The month-long lockdown of car showrooms in England rendered the overall new car sales figures for November pretty worthless, although the industry was far better prepared this time around than it was back in the Spring and still managed to deliver a strong number of new cars.
Private new car sales were down 32% on the same month last year, according to data published by the Society of Motor Manufacturers and Traders (SMMT) today, while fleet registrations were down 22%, for an overall drop of 27% on November 2019’s numbers.
Of course, the other way of looking at the data is that the industry still managed to deliver about three-quarters of the total number of cars delivered this time last year, despite showrooms in England being closed all month and enormous economic uncertainty for millions of families across the UK. When viewed from that angle, it looks like a pretty decent result.
Since the first national lockdown, considerable efforts have been made industry-wide to improve click-and-collect and home delivery services for new car buyers. This work looks to have paid off, avoiding a return to the catastrophic business losses of April and May. As showrooms re-open in England this week, dealers will be hoping for a strong month to at least end a tough year on a positive note.
Fleet registrations outperform private sales
For the first time in most of the year, it was fleet buyers leading the way in November. The SMMT press release didn’t speculate on the reasons why fleet registrations suddenly showed significant improvement, but there are several factors that could have contributed.
1) A large percentage of fleet sales bypass dealerships anyway, being handled by large leasing firms or brokers directly with the manufacturer fleet sales departments. With workshops still able to operate during the lockdown, these orders could still be processed.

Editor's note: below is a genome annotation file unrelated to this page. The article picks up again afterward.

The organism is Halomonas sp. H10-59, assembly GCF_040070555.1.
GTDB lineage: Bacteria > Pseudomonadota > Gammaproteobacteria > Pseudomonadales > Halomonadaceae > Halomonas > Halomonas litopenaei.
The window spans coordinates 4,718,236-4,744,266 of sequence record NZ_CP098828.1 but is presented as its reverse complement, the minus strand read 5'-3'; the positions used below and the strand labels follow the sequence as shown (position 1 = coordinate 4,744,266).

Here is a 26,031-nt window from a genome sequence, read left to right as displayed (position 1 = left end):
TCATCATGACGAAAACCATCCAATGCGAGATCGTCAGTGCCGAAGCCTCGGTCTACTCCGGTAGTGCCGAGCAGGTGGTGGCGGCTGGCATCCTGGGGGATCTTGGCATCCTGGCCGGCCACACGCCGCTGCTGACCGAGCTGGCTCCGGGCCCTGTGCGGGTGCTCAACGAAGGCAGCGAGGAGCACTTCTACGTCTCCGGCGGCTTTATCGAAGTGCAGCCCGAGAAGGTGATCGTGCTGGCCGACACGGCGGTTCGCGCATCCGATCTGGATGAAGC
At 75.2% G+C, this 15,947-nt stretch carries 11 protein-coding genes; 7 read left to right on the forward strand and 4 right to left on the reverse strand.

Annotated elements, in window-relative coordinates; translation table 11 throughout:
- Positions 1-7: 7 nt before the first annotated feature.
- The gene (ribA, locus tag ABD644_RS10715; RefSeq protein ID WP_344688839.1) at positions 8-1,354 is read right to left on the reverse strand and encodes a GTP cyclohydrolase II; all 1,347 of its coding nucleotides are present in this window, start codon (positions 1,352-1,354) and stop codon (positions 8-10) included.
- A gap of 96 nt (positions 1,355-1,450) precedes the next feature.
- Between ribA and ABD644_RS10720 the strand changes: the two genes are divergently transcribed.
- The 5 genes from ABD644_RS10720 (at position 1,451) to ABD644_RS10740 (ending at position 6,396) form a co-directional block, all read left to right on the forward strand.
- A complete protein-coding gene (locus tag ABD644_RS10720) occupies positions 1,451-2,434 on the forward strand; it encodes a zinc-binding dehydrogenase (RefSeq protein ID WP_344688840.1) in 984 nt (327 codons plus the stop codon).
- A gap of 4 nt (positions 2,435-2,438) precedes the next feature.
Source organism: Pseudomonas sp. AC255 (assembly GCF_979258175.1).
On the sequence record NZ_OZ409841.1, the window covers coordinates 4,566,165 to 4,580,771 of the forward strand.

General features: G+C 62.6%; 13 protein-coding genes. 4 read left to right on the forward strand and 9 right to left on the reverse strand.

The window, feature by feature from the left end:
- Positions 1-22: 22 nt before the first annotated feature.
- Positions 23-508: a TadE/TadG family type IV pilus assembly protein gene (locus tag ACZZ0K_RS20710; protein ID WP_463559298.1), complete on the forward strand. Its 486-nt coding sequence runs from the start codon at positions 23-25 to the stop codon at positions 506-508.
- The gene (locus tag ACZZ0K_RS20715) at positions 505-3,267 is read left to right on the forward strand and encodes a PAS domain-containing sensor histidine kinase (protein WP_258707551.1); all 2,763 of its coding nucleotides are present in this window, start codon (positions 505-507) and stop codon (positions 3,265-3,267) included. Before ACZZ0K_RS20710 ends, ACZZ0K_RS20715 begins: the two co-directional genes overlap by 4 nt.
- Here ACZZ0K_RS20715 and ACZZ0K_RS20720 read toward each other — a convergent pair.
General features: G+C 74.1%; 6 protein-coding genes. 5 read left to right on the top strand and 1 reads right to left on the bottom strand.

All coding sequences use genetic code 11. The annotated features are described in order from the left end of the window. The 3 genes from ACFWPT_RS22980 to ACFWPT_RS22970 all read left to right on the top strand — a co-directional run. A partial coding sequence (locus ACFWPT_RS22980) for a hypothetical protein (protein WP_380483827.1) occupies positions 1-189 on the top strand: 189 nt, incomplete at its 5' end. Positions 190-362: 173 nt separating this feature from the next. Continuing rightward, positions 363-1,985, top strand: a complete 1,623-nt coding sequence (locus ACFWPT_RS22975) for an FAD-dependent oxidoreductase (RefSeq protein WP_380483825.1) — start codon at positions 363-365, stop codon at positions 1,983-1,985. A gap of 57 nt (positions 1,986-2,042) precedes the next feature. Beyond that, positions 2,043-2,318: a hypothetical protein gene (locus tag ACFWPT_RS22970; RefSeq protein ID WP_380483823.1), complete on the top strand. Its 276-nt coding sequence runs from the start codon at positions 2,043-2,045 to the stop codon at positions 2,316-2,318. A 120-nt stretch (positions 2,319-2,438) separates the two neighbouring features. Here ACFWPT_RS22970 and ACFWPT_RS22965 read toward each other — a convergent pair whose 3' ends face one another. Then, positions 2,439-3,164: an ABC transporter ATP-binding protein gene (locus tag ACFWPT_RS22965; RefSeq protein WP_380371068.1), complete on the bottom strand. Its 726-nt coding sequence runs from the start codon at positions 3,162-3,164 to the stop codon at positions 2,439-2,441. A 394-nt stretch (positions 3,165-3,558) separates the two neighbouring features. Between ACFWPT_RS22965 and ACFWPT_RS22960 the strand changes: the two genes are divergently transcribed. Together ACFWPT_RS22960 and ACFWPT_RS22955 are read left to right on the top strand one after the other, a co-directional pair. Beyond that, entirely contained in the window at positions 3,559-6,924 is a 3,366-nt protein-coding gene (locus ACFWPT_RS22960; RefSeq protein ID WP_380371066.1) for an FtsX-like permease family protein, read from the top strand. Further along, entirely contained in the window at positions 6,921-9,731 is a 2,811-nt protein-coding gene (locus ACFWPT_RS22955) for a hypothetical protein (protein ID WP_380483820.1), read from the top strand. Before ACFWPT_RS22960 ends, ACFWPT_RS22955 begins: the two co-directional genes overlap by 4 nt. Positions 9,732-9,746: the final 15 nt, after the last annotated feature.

2) With new car prices expected to increase in 2021, regardless of whether the UK and EU ever manage to sort out a trade deal, some fleets may have decided to bring forward orders from the next few months to beat any price rises. In the same vein, businesses that had been putting off fleet renewals for most of this year may have decided to commit now ahead of those price increases.
3) Some brands did considerably better than the overall market average, suggesting that they may have been pre-registering thousands of unsold cars to help clear out unwanted stock.
Record month for electrified cars
It may have been connected to the government’s announcement that all new petrol and diesel car sales would end by 2030, or it may be too early for that news to have had any effect, but November saw another record month for electric cars.
Full-electric vehicles snared 9% of the new car market, while plug-in hybrids (the only other kind of new car likely to be on sale in 2030) took nearly 7% market share. Regular hybrids were slightly below their 2020 run rate at just over 6%, although that’s still better than the same month last year. Combined, that makes a total of more than 22% market share for electrified cars.